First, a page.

PART FOUR: THE WHITE SQUARE
The white square – at the bottom of the NFPA diamond – is different from the other three squares. It doesn’t contain a number. Instead, it contains one of three “special hazard” symbols. These are hazards that cannot be defined by the ratings in the other three squares.
Materials that react violently or explosively with water earn the “water reactive” symbol, a W with a horizontal line through it:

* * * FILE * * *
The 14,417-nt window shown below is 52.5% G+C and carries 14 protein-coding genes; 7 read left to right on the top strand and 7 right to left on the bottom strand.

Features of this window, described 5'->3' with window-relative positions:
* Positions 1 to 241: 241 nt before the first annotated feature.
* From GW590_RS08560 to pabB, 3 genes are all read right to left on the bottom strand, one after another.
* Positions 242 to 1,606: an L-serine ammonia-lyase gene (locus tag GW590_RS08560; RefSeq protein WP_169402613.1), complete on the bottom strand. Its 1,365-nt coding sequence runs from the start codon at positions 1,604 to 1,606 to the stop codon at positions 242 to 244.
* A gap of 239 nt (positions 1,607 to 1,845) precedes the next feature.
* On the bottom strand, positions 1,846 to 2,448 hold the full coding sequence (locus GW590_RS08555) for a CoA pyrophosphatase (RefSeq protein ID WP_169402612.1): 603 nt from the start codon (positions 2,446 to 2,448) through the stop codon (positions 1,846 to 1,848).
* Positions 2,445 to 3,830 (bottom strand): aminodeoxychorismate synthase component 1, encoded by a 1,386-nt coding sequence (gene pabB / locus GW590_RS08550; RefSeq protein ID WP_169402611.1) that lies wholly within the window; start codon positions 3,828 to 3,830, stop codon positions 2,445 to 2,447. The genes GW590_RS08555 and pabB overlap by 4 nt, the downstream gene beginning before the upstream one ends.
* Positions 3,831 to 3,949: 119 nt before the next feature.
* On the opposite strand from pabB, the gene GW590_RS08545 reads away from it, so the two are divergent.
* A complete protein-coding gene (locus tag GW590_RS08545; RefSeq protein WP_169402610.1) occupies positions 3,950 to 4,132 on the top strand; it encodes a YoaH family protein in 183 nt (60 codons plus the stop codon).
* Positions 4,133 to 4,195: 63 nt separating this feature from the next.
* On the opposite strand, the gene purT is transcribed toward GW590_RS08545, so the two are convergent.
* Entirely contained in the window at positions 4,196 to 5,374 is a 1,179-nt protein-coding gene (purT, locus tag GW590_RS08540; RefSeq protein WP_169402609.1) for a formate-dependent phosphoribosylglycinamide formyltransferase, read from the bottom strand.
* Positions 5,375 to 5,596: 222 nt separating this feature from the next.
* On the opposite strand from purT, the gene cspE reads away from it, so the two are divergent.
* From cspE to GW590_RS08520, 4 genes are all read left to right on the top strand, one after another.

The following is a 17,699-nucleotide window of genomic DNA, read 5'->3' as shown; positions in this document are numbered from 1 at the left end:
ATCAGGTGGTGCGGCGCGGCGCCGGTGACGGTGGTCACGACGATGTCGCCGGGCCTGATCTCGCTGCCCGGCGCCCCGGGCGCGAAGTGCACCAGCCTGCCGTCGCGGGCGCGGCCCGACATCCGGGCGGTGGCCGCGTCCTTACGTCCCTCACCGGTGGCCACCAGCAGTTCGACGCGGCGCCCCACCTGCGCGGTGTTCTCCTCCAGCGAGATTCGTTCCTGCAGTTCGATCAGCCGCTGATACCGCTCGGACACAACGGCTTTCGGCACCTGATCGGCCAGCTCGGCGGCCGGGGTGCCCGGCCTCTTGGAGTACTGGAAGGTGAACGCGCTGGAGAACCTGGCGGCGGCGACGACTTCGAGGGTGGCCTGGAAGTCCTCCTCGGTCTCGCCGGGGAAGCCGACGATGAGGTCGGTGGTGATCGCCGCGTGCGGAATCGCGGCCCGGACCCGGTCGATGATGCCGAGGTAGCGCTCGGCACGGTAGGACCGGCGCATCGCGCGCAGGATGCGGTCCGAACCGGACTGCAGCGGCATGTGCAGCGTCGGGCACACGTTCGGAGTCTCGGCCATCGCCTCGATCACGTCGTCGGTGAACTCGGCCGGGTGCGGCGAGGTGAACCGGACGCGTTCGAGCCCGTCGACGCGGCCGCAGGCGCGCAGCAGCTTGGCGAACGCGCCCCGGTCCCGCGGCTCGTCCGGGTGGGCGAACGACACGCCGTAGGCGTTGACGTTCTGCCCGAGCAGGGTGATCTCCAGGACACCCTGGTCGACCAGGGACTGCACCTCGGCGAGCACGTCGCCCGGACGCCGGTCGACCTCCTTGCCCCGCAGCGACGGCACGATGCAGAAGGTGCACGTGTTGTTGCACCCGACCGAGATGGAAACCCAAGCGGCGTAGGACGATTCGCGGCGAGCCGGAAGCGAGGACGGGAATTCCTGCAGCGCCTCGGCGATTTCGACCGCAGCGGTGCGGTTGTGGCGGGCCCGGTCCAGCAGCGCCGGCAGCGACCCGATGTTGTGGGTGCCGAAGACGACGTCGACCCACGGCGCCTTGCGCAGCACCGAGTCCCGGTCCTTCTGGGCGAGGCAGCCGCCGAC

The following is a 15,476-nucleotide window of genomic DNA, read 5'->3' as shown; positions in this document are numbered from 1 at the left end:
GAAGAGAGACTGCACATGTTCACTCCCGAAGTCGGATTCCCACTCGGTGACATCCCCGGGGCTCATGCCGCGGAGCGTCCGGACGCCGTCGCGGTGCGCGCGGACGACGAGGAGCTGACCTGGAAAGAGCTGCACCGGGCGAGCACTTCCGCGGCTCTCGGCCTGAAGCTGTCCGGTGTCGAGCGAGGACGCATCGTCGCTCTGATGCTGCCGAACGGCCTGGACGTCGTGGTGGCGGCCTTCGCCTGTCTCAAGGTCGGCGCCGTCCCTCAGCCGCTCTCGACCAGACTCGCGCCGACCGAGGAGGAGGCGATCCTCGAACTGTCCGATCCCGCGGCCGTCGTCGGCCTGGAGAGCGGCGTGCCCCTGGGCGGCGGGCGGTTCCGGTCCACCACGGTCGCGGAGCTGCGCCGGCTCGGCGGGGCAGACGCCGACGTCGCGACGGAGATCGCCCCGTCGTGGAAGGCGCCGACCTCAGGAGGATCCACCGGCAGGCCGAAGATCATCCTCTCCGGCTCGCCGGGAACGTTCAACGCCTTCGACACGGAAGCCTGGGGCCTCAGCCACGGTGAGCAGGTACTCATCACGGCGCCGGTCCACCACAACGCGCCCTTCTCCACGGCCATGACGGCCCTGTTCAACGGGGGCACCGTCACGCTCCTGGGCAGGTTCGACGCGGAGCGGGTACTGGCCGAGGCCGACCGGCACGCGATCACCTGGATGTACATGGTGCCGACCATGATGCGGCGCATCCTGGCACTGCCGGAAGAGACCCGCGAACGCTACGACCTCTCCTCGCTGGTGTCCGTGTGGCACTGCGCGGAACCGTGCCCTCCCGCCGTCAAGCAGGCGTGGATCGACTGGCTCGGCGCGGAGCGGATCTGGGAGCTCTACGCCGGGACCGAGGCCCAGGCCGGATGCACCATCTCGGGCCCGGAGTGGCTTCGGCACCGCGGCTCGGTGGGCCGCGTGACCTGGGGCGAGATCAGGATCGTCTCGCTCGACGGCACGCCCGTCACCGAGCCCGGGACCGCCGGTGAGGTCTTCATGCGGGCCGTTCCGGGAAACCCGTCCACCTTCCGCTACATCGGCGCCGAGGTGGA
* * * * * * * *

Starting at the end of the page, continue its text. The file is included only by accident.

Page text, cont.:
Materials that act as oxidizers will have the “oxidizer” symbol: OX .
Simple asphyxiant gases – nitrogen, helium, neon, argon, krypton, and xenon – will have the “simple asphyxiant” symbol: SA .
If a material is both water reactive and an oxidizer, the “water reactive” symbol is to be displayed in the special hazards (white) square of the NFPA diamond, and the “oxidizer” symbol is to be displayed either directly below or adjacent to that square.
So now you know how to read an NFPA diamond!
DISCLAIMER: This article is designed to promote understanding
of the NFPA rating system. It is not a complete explanation of
the criteria involved.